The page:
(NEW YORK TIMES) LEXINGTON, S.C. — The weekday lunch rush arrives as a small ritual of suburban pleasure at the San Jose Mexican Restaurant, just across from the tanning salon and the strip-mall multiplex. A mostly white clientele pulls into a parking lot, past a sign with a cartoon peasant tugging on an obstinate donkey. Inside, a mostly Latino work force serves Americanized versions of Mexican classics as a sound system plays syrupy Spanish ballads.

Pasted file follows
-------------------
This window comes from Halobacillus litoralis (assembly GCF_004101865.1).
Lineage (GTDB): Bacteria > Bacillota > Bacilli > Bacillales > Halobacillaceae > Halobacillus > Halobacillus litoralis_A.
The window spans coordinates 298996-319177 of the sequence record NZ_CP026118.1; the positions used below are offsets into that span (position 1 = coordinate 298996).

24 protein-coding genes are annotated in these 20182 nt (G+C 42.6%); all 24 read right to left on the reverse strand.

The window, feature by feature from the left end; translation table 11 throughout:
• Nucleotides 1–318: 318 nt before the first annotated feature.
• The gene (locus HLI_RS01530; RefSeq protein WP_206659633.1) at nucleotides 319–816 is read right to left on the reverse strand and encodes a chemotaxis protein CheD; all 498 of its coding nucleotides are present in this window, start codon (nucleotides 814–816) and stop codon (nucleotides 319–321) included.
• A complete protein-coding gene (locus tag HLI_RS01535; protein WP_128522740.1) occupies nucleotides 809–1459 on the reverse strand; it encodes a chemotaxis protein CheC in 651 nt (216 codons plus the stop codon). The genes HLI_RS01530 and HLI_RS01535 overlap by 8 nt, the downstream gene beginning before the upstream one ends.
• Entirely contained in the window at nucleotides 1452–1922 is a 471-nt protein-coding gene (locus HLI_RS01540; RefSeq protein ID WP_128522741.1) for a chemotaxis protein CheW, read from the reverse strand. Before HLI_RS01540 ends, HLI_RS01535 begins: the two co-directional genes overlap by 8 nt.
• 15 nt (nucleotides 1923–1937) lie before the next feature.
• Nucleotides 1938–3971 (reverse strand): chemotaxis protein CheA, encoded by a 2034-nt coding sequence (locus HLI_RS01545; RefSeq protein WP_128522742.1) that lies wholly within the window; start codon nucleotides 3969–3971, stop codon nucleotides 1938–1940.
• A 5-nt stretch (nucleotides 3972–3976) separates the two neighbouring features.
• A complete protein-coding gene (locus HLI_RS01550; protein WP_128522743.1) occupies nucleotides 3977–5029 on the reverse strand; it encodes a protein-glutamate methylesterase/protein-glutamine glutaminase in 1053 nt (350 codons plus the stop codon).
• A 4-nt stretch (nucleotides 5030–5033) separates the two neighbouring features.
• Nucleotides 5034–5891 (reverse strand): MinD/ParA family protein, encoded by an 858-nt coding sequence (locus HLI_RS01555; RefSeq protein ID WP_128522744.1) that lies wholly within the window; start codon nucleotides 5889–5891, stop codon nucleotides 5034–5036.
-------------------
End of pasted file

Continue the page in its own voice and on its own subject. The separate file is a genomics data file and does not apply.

The restaurant chain — local, family-owned and, with more than a dozen locations, as abundant here as any national brand — has been around central South Carolina since the days when Tex-Mex was considered exotic.
Today, it is at the center of an illegal immigration and bribery scandal that has resulted in the indictment of the state’s longest-serving sheriff, who has showcased the deportations of hundreds of people not authorized to be in the country.
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